A Modest Proposal by Jonathan Swift

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What are three examples of irony in A Modest Proposal?

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Irony is continually present in A Modest Proposal, not least in the title since, if intended seriously, Swift’s proposal would be far from modest but very radical indeed. He writes that his idea would prevent “that horrid practice of women murdering their bastard children ... which would move tears and pity in the most savage and inhuman breast.”

Though the practice he describes is, in fact, horrid, the irony lies in his solution being even more appalling. This is a common feature of the essay, since there is no doubt that the real situation Swift describes is very dire and could be made the subject of a great deal of pathos without the monstrous solution he proposes.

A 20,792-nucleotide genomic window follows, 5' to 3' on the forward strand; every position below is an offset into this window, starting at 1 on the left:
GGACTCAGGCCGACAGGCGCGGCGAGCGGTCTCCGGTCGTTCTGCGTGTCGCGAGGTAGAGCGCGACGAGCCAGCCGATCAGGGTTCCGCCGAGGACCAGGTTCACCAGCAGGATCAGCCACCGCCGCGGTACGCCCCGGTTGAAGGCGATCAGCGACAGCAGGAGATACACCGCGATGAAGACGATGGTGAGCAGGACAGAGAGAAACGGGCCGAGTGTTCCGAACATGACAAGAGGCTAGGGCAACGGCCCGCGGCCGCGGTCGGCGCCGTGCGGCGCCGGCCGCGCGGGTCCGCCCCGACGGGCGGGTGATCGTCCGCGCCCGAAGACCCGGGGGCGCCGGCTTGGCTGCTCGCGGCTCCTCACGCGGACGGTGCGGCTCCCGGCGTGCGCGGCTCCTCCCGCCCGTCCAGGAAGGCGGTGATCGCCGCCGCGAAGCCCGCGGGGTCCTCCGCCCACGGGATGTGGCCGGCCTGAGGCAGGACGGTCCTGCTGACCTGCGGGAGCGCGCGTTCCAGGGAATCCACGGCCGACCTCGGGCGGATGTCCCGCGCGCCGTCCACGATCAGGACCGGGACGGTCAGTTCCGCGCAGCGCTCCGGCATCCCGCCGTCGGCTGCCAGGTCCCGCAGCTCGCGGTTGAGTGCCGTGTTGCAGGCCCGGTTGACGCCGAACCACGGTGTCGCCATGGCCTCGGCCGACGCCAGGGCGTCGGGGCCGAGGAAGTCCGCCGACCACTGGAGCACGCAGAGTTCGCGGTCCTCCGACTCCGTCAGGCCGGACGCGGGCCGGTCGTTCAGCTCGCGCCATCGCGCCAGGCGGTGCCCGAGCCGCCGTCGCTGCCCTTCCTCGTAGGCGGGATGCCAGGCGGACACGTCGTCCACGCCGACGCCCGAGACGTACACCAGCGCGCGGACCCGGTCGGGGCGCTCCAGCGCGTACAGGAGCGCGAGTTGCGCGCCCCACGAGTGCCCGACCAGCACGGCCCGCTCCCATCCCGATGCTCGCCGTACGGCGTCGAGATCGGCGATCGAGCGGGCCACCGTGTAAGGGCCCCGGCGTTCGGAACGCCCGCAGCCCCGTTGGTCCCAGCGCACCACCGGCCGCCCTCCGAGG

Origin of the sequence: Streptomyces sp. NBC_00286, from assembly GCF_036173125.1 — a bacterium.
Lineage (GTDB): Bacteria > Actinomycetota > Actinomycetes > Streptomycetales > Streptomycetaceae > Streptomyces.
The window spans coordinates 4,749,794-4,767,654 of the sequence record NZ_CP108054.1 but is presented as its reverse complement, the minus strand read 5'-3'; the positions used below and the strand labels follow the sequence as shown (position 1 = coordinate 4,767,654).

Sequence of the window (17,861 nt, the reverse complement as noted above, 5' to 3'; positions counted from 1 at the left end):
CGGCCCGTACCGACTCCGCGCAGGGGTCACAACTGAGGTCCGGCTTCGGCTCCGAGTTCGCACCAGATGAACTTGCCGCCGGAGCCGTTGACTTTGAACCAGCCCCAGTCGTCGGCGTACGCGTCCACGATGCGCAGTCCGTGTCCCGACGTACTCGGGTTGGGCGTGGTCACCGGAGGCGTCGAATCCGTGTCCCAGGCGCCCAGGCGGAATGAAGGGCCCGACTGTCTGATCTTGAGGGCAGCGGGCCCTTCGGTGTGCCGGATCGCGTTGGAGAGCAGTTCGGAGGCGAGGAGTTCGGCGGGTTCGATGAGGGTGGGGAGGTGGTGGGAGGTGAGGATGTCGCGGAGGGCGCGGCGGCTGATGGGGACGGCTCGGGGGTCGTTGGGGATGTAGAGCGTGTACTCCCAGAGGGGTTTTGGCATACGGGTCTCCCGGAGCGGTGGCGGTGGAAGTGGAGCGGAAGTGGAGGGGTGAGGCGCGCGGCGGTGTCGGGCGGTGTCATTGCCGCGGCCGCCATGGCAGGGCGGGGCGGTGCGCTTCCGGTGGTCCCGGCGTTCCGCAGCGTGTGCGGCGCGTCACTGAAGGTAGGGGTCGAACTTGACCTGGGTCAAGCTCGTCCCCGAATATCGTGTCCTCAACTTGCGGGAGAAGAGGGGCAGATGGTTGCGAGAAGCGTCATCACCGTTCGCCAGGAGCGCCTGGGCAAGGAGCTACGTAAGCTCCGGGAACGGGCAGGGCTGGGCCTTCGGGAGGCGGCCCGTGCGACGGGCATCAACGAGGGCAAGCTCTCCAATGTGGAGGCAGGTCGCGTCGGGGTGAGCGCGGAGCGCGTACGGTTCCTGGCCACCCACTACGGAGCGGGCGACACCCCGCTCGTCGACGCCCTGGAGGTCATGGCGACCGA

Later in the essay, Swift say that some people “of a desponding spirit” are overly concerned about the poor “who are aged, diseased or maimed” and therefore unfit for human consumption. For this difficulty, he offers some ironic comfort, saying that no solution is necessary:

I am not in the least pain upon that...

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